College Endowments: Richest Universities Lose Money

Here's How Much Money the Country’s Richest College Endowments Lost Last Year
By Kaitlin Mulhere
Blame it on bad investments. A brand-new study of 815 college endowments finds they had an average investment return in fiscal year 2016 of negative 1.9%—the lowest since the 2008-09 financial crisis. That's just one reason endowments slid in market value this past year, according to the annual NACUBO-Commonfund Study of Endowments, released Tuesday morning. Other key factors were management fees (sometimes in the millions of dollars) and a modest increase in spending. At the country's 10 richest colleges, endowments tumbled an aggregate $2.7 billion in value last year. Those negative market returns came during a period in which the S&P 500 was up 4%. But endowment assets tend to have only a portion of assets in domestic stocks, and other markets were less rosy. An average 20% of endowment assets are invested in global stocks, for instance, and global and emerging market equities were down 9% and 11%, respectively. And so-called alternative strategies, including energy, commodities, and hedge funds—which account for more than half of endowment assets—were down 1.4% during fiscal year 2016, according to the report.
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Should social media play a role in the college application process? - Story

Rachel Steibing 7:13 AM, Jan 27, 2017 3 hours ago

SATs are in play, so is a potential college student's list of extracurriculars. But should their social media activity be part of the college admissions process?

Too late, because it already is.

A study by Kaplan Test Prep says 40% of colleges and universities check such accounts and they predict the number will grow.

Boelter & Lincoln social media expert Katie Klein joined Wisconsin's Morning News with some tips of what teens should and shouldn't be posting. 

“They’re looking for images, comments, and contributions to forums that demonstrate violence or inappropriate behavior, potential drug or alcohol problems, anything that demonstrates racism," says Klein. "Those are key areas that children should just stay away from if they’re thinking about going to college.”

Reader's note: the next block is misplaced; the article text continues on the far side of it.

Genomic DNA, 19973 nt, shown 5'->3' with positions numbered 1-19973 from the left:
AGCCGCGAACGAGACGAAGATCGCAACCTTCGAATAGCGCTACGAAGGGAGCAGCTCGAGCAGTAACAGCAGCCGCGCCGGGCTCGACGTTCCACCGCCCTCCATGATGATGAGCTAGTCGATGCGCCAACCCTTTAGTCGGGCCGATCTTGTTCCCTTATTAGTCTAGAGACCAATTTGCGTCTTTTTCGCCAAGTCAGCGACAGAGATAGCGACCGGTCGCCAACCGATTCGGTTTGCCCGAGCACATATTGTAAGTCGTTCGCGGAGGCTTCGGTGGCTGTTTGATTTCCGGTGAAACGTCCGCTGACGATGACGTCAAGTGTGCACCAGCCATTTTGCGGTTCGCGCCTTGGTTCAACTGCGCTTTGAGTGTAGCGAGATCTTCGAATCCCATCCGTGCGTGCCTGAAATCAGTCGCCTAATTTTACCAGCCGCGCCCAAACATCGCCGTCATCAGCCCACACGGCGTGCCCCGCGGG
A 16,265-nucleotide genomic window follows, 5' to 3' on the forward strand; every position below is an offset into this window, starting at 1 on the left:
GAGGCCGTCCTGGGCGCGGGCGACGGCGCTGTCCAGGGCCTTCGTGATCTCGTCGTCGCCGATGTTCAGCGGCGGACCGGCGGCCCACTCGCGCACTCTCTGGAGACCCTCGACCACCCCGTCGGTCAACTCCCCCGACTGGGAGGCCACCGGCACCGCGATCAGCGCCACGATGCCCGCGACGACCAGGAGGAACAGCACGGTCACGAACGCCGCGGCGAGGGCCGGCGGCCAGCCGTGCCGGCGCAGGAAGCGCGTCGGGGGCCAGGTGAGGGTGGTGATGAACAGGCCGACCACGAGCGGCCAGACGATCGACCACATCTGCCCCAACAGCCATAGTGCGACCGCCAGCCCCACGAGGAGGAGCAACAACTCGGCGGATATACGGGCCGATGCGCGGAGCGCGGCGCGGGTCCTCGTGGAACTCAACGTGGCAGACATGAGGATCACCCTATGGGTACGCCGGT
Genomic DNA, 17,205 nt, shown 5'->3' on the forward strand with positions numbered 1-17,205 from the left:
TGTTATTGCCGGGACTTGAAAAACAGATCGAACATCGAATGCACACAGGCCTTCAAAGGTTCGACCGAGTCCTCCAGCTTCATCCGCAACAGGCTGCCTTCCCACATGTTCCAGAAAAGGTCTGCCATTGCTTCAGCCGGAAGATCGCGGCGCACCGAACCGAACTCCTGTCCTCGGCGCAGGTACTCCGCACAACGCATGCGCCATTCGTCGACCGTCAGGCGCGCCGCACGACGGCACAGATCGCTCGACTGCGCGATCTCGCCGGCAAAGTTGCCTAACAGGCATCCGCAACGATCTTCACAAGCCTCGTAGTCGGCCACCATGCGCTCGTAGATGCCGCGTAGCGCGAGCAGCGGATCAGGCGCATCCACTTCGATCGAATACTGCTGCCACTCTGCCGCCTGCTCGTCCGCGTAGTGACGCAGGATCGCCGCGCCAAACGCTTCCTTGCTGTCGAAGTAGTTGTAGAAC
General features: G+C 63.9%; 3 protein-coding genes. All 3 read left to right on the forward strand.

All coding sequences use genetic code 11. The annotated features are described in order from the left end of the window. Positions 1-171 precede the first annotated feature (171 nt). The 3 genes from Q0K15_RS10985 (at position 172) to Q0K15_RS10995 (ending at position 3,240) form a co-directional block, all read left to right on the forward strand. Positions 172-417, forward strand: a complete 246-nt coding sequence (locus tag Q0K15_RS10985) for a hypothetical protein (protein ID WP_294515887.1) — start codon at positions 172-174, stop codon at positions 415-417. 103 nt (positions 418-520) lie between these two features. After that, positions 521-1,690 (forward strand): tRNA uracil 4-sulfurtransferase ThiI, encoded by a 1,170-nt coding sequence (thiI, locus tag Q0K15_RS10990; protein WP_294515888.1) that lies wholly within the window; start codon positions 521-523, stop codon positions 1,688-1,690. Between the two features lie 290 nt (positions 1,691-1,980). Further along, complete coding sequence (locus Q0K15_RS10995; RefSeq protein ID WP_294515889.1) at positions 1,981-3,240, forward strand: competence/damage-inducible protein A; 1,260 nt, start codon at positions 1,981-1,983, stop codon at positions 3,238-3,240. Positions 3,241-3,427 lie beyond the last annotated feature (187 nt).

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College Meal Plans and Dorms Are Getting More Expensive

Kristin Wong - Yesterday 9:30am

If the cost of college wasn’t high enough, there are a handful of “hidden” costs to consider, too. Food, for example, can add up. According to the Department of Education, college meal plans have increased almost 50% in the last ten years.

The Sneaky, Hidden Costs of College Life (and How to Save)

College gets more expensive every year. And crazy tuition aside, there are a number of sneakier,… Read more on twocents.ifehacker.om Meal plans give students the option to eat a certain number of meals at the college’s dining hall every week. According to an analysis from the Hechinger Report, the average cost of these plans is more expensive than what the average person spends on food (emphasis ours):

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College Is the Goal. Will These Three Teenagers Get There? - NYTimes.com

College Is the Goal. Will These Three Teenagers Get There? By ANEMONA HARTOCOLLIS

It’s college application season, and The New York Times is at Topeka High School in Kansas, following seniors as they decide where to apply — and whether college is even the right choice for them. Follow along as we introduce you to students in Facebook Live chats, and bring in experts to talk through some major issues for families facing this often confusing process.

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Harvard University must release admissions data | Fusion

By Caroline Linton
Harvard University will have to release six years’ worth of admission data due to a lawsuit filed by a group with ties to anti-affirmative action organizations that alleges the university’s admission system hurts Asian American applicants.

The Students for Fair Admissions (SFFA) filed a lawsuit against Harvard in 2014, alleging that the university has a quota system that has negatively affected Asian Americans’ admission to the school, according to the Harvard Crimson. The case has been stagnant while the Supreme Court mulled Fisher vs. The University of Texas at Austin. In July, the Supreme Court upheld UT-Austin’s race-based admission program, but wrote in its opinion that “considerable deference is owed to a university in defining those intangible characteristics, like student body diversity, that are central to its identity and educational mission.”

At Harvard, U.S. District Judge Allison D. Burroughs ruled Harvard must provide “data from the admissions database” from 2009-2014, as well as limited information from 2007-2009, according to the Crimson. The school is also ordered to release all previous investigations into alleged discrimination.

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This university student is taking cost cutting to the extreme - The Globe and Mail

ROB CARRICK The Globe and Mail Published Monday, Sep. 05, 2016 4:42PM EDT Last updated Monday, Sep. 05, 2016 9:18PM EDT 6

Jahnome McEwan plans to go through the entirety of 2017 without spending on anything but necessities and a dinner out now and then with his girlfriend. Spending on everything else – clothes, electronics, socializing with friends – is out.

“We’ve been trying to figure out ways we can save our money,” the York University student said in an interview. “We decided, let’s just do a complete paradigm shift and not spend at malls at all. Don’t buy clothing, don’t buy anything for a full year. See how much we can save, see how much we can invest. Do the complete opposite of what’s going on.”

Right now, what’s going on is a back-to-school season that ranks second only to winter holiday shopping in terms of how much we spend. Inflation’s up 1.3 per cent on a year-over-year basis, yet a recent poll of 1,506 parents suggested spending on school supplies, clothes and such will on average rise 43 per cent over last year. The poll, commissioned by coupon website RetailMeNot.ca, pegged average spending at $472 per child.